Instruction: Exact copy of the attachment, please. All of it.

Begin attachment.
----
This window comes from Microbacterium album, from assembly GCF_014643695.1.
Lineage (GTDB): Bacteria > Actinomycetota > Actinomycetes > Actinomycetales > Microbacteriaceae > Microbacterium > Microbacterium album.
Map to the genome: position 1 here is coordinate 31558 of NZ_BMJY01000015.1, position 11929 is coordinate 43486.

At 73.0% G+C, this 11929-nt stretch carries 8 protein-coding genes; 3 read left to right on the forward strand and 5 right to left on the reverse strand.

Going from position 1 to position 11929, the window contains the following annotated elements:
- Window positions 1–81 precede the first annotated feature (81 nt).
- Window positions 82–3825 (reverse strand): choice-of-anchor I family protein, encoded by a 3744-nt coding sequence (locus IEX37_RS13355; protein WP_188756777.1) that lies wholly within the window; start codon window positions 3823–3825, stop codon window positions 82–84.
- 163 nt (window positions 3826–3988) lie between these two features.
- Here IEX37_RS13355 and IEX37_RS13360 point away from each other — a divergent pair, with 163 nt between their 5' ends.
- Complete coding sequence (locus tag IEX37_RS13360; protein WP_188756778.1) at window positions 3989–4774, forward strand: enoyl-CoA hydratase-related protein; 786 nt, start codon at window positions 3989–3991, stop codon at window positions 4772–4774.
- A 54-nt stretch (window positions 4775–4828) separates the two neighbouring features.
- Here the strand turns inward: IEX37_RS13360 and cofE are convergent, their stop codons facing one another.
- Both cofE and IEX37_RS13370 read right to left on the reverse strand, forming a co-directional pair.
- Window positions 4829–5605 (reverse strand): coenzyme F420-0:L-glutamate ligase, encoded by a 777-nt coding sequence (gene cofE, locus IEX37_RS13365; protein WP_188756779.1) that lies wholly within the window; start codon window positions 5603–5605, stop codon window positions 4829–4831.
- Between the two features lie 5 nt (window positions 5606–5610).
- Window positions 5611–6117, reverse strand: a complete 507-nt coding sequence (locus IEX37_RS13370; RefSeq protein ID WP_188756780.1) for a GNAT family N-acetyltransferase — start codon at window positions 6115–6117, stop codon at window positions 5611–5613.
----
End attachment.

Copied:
This window comes from Microbacterium album, from assembly GCF_014643695.1.
Lineage (GTDB): Bacteria > Actinomycetota > Actinomycetes > Actinomycetales > Microbacteriaceae > Microbacterium > Microbacterium album.
Map to the genome: position 1 here is coordinate 31558 of NZ_BMJY01000015.1, position 11929 is coordinate 43486.

At 73.0% G+C, this 11929-nt stretch carries 8 protein-coding genes; 3 read left to right on the forward strand and 5 right to left on the reverse strand.

Going from position 1 to position 11929, the window contains the following annotated elements:
- Window positions 1–81 precede the first annotated feature (81 nt).
- Window positions 82–3825 (reverse strand): choice-of-anchor I family protein, encoded by a 3744-nt coding sequence (locus IEX37_RS13355; protein WP_188756777.1) that lies wholly within the window; start codon window positions 3823–3825, stop codon window positions 82–84.
- 163 nt (window positions 3826–3988) lie between these two features.
- Here IEX37_RS13355 and IEX37_RS13360 point away from each other — a divergent pair, with 163 nt between their 5' ends.
- Complete coding sequence (locus tag IEX37_RS13360; protein WP_188756778.1) at window positions 3989–4774, forward strand: enoyl-CoA hydratase-related protein; 786 nt, start codon at window positions 3989–3991, stop codon at window positions 4772–4774.
- A 54-nt stretch (window positions 4775–4828) separates the two neighbouring features.
- Here the strand turns inward: IEX37_RS13360 and cofE are convergent, their stop codons facing one another.
- Both cofE and IEX37_RS13370 read right to left on the reverse strand, forming a co-directional pair.
- Window positions 4829–5605 (reverse strand): coenzyme F420-0:L-glutamate ligase, encoded by a 777-nt coding sequence (gene cofE, locus IEX37_RS13365; protein WP_188756779.1) that lies wholly within the window; start codon window positions 5603–5605, stop codon window positions 4829–4831.
- Between the two features lie 5 nt (window positions 5606–5610).
- Window positions 5611–6117, reverse strand: a complete 507-nt coding sequence (locus IEX37_RS13370; RefSeq protein ID WP_188756780.1) for a GNAT family N-acetyltransferase — start codon at window positions 6115–6117, stop codon at window positions 5611–5613.